been formed from amongst them. This problem will soon be gone when the
Building and Common Property (Maintenance and Management) Act 2006 comes
into force, as this Act will establish a Joint Management Body (JMB)
comprising of the developer and the purchasers and the JMB will maintain the
common areas and determine the amount of monthly charges, prior to the
formation of the MC.
The third problem relates to the payment of the quit rent for the master
title, which is registered in the name of the developer or the MC, as
explained earlier. When strata titles have been issued for the development,
a parcel owner will want the strata title for his parcel to be quickly
transferred and registered in his name. In the normal course of lodging an
instrument of dealing for registration at a land registry or land office,
the quit rent of the property which is the subject of dealing must be shown
to have been paid for the current year. Quit rent is charged on the master
title and not on the property with strata title and parcel owners are
pay a proportionate amount to the developer or the MC, who will then pay the
quit rent for the master title to the relevant authority on or before May
31, each year.
Previously, in Selangor as well as in Wilayah Persekutuan, a letter of
confirmation from the developer or the MC that the parcel owner has paid his
portion of the quit rent for the master title is required before the
registration authority will accept the instrument of dealing for
Lately, however, the authorities have insisted that the current year’s quit
rent for the master title must be paid before the authorities will accept
for registration any instrument of dealing relating to a parcel. This change
in practice has affected many parcel owners as they are unable to register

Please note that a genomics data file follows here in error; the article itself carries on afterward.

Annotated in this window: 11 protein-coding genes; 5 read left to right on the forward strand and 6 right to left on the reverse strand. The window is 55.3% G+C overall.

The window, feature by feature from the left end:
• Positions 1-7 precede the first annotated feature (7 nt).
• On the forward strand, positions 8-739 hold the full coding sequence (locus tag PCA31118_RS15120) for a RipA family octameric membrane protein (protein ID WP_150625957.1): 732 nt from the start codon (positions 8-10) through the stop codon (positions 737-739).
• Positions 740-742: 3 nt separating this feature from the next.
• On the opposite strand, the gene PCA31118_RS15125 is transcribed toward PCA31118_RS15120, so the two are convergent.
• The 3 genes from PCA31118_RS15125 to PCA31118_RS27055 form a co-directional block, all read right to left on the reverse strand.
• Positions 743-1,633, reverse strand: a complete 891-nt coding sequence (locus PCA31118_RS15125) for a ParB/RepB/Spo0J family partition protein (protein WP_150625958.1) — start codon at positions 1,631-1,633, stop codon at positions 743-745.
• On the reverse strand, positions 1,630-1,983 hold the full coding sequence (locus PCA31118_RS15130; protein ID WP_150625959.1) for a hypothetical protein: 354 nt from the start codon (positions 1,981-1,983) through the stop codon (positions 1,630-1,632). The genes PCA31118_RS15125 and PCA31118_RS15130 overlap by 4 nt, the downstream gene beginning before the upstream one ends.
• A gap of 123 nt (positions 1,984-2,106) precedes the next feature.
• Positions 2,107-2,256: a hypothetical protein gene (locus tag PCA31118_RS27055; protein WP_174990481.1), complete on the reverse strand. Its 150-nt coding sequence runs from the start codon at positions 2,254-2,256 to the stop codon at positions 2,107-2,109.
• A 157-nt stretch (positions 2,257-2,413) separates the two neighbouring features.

any dealing in connection with their property even though they have paid
their portion of the master title quit rent to the developer or the MC.
Instrument of dealings which are lodged in the months between January and
May of each year are inevitably affected as most developers or MCs do not
pay the quit rent for the master title until the month of May each year, if
at all. Penalties, fines and interests are imposed on the parties to the
transactions, with some transactions being terminated and ending in
The Strata Titles (Amendment) Act 2006, which has yet to come into force,
appears to have addressed this problem as provisions are in place to allow
for payment of quit rent on the parcels and not on the master title.
However, before this amendment comes into force and quit rent is made
payable on each parcel and not on the master title, the problems highlighted
above will continue unless the relevant land authority accepts a letter of
confirmation from the developer or the MC to state that the parcel owner has
paid his portion of the quit rent for the master title.
It is, therefore, prudent for owners of strata title properties to seek
independent legal advice on their rights and liabilities in any transaction
in order to avoid any pitfall.
The writers are members of the Conveyancing Practice Committee, Bar
Council, Malaysia (www.malaysianbar.org.my).